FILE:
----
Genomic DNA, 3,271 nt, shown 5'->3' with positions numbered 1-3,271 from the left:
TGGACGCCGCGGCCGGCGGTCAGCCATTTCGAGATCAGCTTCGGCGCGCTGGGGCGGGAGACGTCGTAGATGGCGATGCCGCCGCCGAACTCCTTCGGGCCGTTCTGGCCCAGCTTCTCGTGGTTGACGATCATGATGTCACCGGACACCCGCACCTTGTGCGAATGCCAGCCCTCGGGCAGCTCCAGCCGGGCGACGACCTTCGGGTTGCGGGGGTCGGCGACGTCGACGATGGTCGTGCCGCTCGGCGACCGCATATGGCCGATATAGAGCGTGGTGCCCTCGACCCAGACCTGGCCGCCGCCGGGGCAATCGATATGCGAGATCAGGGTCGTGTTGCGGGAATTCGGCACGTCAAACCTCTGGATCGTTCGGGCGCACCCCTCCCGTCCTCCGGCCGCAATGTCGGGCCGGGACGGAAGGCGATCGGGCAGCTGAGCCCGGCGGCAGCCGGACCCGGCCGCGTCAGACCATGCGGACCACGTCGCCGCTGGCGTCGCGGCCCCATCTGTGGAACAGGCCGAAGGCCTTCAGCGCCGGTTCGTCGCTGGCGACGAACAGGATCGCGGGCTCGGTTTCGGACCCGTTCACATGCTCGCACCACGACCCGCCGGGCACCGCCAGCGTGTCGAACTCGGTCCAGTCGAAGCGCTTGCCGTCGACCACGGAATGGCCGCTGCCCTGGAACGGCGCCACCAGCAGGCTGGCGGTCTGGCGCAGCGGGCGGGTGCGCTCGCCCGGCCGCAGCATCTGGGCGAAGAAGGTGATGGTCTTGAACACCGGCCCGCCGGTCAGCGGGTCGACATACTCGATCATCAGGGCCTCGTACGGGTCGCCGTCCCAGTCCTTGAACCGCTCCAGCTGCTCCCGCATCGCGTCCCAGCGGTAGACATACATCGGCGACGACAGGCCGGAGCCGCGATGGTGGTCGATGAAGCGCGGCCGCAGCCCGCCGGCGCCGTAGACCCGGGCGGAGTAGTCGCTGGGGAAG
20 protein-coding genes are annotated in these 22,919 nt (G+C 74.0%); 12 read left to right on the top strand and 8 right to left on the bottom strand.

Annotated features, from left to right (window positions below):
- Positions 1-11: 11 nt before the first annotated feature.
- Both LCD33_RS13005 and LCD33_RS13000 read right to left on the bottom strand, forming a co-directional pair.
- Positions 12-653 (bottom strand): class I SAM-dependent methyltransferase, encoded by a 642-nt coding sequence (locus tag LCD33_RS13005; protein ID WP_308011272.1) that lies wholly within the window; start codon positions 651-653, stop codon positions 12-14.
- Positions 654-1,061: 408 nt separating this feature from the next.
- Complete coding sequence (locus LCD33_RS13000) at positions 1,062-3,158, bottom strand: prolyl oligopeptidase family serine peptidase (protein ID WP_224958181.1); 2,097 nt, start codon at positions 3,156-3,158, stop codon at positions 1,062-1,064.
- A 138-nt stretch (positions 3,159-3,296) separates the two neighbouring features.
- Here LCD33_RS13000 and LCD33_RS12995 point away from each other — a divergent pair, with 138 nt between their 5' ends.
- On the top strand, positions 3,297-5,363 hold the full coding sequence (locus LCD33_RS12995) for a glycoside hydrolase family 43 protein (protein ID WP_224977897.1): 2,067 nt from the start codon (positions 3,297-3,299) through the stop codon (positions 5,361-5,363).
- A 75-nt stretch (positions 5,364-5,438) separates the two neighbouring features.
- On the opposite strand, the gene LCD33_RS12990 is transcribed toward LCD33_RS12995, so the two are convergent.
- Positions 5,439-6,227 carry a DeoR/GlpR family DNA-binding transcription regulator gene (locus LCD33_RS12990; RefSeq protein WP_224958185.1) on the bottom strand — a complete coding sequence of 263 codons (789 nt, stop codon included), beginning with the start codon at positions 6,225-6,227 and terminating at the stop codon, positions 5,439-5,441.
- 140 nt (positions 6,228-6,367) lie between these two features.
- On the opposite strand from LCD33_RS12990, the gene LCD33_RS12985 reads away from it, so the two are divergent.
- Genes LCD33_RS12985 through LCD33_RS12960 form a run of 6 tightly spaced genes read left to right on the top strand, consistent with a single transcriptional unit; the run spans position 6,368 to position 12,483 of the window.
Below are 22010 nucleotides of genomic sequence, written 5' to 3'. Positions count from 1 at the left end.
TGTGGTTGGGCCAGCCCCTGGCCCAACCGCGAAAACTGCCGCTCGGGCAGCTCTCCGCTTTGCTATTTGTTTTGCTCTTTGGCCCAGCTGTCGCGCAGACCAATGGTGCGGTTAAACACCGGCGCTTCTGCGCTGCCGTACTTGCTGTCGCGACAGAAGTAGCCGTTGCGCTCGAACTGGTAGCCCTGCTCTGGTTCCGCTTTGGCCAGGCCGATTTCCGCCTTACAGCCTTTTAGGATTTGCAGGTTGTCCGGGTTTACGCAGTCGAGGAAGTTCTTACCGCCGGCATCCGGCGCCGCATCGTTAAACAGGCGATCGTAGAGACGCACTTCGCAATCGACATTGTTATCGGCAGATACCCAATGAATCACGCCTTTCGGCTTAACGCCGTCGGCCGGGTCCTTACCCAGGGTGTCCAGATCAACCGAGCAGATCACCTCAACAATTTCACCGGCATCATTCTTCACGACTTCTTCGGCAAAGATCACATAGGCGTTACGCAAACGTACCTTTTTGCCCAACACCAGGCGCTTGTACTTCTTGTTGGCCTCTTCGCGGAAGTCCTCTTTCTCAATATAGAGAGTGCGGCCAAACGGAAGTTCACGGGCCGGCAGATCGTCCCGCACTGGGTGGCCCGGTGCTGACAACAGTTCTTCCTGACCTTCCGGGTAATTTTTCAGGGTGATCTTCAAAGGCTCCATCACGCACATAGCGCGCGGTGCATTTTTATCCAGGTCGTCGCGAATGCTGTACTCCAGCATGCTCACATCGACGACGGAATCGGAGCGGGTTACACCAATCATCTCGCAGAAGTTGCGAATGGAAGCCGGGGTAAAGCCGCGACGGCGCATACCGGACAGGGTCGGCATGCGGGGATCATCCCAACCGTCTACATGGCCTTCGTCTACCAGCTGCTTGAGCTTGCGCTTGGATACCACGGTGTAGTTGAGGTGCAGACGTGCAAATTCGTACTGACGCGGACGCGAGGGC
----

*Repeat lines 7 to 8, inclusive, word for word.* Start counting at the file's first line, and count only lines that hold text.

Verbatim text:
- Positions 12-653 (bottom strand): class I SAM-dependent methyltransferase, encoded by a 642-nt coding sequence (locus tag LCD33_RS13005; protein ID WP_308011272.1) that lies wholly within the window; start codon positions 651-653, stop codon positions 12-14.
- Positions 654-1,061: 408 nt separating this feature from the next.